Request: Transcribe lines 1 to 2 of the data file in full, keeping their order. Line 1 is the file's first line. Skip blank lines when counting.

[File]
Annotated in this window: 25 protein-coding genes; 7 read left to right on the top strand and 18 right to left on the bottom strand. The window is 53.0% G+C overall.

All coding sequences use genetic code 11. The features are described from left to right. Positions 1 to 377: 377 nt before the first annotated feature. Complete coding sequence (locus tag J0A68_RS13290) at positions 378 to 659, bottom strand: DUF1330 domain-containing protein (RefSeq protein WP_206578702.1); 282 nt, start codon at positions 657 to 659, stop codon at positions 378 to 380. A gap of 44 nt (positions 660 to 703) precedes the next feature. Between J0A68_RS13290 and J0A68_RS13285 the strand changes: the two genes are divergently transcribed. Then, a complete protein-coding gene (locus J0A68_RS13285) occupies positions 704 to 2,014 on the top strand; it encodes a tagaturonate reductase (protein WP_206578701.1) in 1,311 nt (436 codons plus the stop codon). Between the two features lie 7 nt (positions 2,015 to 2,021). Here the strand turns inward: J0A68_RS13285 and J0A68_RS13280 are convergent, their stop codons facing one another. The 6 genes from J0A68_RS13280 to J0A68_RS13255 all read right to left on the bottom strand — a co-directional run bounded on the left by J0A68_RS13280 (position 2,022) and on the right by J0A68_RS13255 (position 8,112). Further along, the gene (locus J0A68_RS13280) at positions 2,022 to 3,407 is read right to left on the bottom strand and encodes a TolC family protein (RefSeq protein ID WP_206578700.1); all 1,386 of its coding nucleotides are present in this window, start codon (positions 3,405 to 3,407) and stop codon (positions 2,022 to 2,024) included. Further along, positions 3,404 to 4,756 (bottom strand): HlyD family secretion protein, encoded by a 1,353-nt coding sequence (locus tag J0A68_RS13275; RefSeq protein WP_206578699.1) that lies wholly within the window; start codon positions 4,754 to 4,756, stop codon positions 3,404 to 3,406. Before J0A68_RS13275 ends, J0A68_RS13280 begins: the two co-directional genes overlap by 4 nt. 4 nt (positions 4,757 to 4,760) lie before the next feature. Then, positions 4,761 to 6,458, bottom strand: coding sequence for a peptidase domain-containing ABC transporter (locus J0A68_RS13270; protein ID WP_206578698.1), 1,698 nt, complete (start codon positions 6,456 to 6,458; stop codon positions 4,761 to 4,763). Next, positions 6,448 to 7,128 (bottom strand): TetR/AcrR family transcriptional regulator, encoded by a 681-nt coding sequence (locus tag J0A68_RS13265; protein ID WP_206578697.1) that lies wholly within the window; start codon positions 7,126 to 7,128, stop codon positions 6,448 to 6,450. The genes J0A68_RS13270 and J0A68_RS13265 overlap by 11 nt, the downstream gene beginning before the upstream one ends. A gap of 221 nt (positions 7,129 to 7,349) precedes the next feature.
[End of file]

Annotated in this window: 25 protein-coding genes; 7 read left to right on the top strand and 18 right to left on the bottom strand. The window is 53.0% G+C overall.

All coding sequences use genetic code 11. The features are described from left to right. Positions 1 to 377: 377 nt before the first annotated feature. Complete coding sequence (locus tag J0A68_RS13290) at positions 378 to 659, bottom strand: DUF1330 domain-containing protein (RefSeq protein WP_206578702.1); 282 nt, start codon at positions 657 to 659, stop codon at positions 378 to 380. A gap of 44 nt (positions 660 to 703) precedes the next feature. Between J0A68_RS13290 and J0A68_RS13285 the strand changes: the two genes are divergently transcribed. Then, a complete protein-coding gene (locus J0A68_RS13285) occupies positions 704 to 2,014 on the top strand; it encodes a tagaturonate reductase (protein WP_206578701.1) in 1,311 nt (436 codons plus the stop codon). Between the two features lie 7 nt (positions 2,015 to 2,021). Here the strand turns inward: J0A68_RS13285 and J0A68_RS13280 are convergent, their stop codons facing one another. The 6 genes from J0A68_RS13280 to J0A68_RS13255 all read right to left on the bottom strand — a co-directional run bounded on the left by J0A68_RS13280 (position 2,022) and on the right by J0A68_RS13255 (position 8,112). Further along, the gene (locus J0A68_RS13280) at positions 2,022 to 3,407 is read right to left on the bottom strand and encodes a TolC family protein (RefSeq protein ID WP_206578700.1); all 1,386 of its coding nucleotides are present in this window, start codon (positions 3,405 to 3,407) and stop codon (positions 2,022 to 2,024) included. Further along, positions 3,404 to 4,756 (bottom strand): HlyD family secretion protein, encoded by a 1,353-nt coding sequence (locus tag J0A68_RS13275; RefSeq protein WP_206578699.1) that lies wholly within the window; start codon positions 4,754 to 4,756, stop codon positions 3,404 to 3,406. Before J0A68_RS13275 ends, J0A68_RS13280 begins: the two co-directional genes overlap by 4 nt. 4 nt (positions 4,757 to 4,760) lie before the next feature. Then, positions 4,761 to 6,458, bottom strand: coding sequence for a peptidase domain-containing ABC transporter (locus J0A68_RS13270; protein ID WP_206578698.1), 1,698 nt, complete (start codon positions 6,456 to 6,458; stop codon positions 4,761 to 4,763). Next, positions 6,448 to 7,128 (bottom strand): TetR/AcrR family transcriptional regulator, encoded by a 681-nt coding sequence (locus tag J0A68_RS13265; protein ID WP_206578697.1) that lies wholly within the window; start codon positions 7,126 to 7,128, stop codon positions 6,448 to 6,450. The genes J0A68_RS13270 and J0A68_RS13265 overlap by 11 nt, the downstream gene beginning before the upstream one ends. A gap of 221 nt (positions 7,129 to 7,349) precedes the next feature.